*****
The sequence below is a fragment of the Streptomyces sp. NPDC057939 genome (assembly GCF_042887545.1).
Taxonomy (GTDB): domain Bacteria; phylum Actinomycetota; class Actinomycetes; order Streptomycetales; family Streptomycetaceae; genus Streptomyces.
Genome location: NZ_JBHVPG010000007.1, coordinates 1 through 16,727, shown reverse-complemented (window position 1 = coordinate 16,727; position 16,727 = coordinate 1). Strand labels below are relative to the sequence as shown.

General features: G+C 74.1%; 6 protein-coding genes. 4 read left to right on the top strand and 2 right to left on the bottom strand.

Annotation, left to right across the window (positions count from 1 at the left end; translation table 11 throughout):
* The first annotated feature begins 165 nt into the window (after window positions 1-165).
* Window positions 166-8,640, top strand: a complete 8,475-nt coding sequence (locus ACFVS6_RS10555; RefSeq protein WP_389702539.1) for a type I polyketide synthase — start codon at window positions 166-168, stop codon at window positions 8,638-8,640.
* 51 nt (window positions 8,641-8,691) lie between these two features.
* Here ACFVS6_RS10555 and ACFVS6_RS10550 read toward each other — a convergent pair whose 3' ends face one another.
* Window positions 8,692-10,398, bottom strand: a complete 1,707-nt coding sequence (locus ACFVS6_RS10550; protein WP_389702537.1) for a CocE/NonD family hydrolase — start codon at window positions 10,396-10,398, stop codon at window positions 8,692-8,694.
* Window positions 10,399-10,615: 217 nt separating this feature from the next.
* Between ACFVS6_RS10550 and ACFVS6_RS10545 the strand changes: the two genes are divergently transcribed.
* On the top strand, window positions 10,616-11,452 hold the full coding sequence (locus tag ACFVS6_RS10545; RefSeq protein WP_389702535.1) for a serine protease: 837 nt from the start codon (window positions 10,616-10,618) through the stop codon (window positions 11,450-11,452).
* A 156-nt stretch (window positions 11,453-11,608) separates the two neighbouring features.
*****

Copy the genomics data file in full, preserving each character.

The sequence below is a fragment of the Streptomyces sp. NPDC057939 genome (assembly GCF_042887545.1).
Taxonomy (GTDB): domain Bacteria; phylum Actinomycetota; class Actinomycetes; order Streptomycetales; family Streptomycetaceae; genus Streptomyces.
Genome location: NZ_JBHVPG010000007.1, coordinates 1 through 16,727, shown reverse-complemented (window position 1 = coordinate 16,727; position 16,727 = coordinate 1). Strand labels below are relative to the sequence as shown.

General features: G+C 74.1%; 6 protein-coding genes. 4 read left to right on the top strand and 2 right to left on the bottom strand.

Annotation, left to right across the window (positions count from 1 at the left end; translation table 11 throughout):
* The first annotated feature begins 165 nt into the window (after window positions 1-165).
* Window positions 166-8,640, top strand: a complete 8,475-nt coding sequence (locus ACFVS6_RS10555; RefSeq protein WP_389702539.1) for a type I polyketide synthase — start codon at window positions 166-168, stop codon at window positions 8,638-8,640.
* 51 nt (window positions 8,641-8,691) lie between these two features.
* Here ACFVS6_RS10555 and ACFVS6_RS10550 read toward each other — a convergent pair whose 3' ends face one another.
* Window positions 8,692-10,398, bottom strand: a complete 1,707-nt coding sequence (locus ACFVS6_RS10550; protein WP_389702537.1) for a CocE/NonD family hydrolase — start codon at window positions 10,396-10,398, stop codon at window positions 8,692-8,694.
* Window positions 10,399-10,615: 217 nt separating this feature from the next.
* Between ACFVS6_RS10550 and ACFVS6_RS10545 the strand changes: the two genes are divergently transcribed.
* On the top strand, window positions 10,616-11,452 hold the full coding sequence (locus tag ACFVS6_RS10545; RefSeq protein WP_389702535.1) for a serine protease: 837 nt from the start codon (window positions 10,616-10,618) through the stop codon (window positions 11,450-11,452).
* A 156-nt stretch (window positions 11,453-11,608) separates the two neighbouring features.